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Bullying behaviour isn’t always obvious and can take different forms; emotional, physical, overt and covert.
Bullying is when someone repeatedly does something on purpose to hurt someone else. That can mean physically hitting or punching someone, spreading rumours or saying mean things about them, using put downs or name calling, and leaving them out or ignoring them. It can also mean sending them upsetting messages, comments, or pictures online or through text.
Being involved in bullying behaviour doesn’t just mean being the one who is directly hurting others. Bystanders are people who encourage bullying, or see it happen but do nothing about it, or feel too afraid to do anything to stop it.
If someone is bullying others, there might be things going on in their life that they are finding difficult to deal with and need more support with. As parents, caregivers or whānau, if you have been told that your child is bullying others, talk to them, and see how you can support them to change their bullying behaviour.
Bullying often happens out of sight and it may not be directly obvious. Someone who is bullying other people might:
It can be hard to find out that a young person you care about is bullying someone else, and you might not want to believe it at first. If you are family or whānau, here are some ways you could talk about it:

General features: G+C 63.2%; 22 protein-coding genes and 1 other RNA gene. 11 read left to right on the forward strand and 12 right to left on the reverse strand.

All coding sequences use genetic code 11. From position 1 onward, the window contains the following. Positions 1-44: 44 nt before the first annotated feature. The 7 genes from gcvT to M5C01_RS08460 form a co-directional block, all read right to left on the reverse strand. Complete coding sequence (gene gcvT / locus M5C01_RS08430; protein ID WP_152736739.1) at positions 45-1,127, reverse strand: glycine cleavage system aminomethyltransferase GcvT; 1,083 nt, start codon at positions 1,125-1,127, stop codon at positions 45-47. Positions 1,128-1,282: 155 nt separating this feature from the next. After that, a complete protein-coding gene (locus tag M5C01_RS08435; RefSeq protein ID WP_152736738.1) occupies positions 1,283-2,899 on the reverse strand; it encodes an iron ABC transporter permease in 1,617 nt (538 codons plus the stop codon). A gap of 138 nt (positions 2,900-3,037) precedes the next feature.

If you are just a friend of theirs or only know them from school, tell someone in charge about what you’ve seen. They can support the person to stop hurting others.
It takes a lot of courage to stand up and speak out about bullying. Here are some things you can do to help put an end to bullying behaviour:
Confidential Helpline: 0800 376 633
Youthline provides free phone, text, and email counselling support. Its website has great information for youth dealing with challenging situations including information about bullying.
Skylight offers a wide range of services to support those facing times of change, loss, trauma and grief. You can purchase resources about how to support young people with bullying behaviour
Pink Shirt Day is about working together to prevent or stop bullying by celebrating people’s differences and promoting positive relationships. Pink Shirt Day provides information and advice for those who have been the targets of bullying, and their friends and whānau.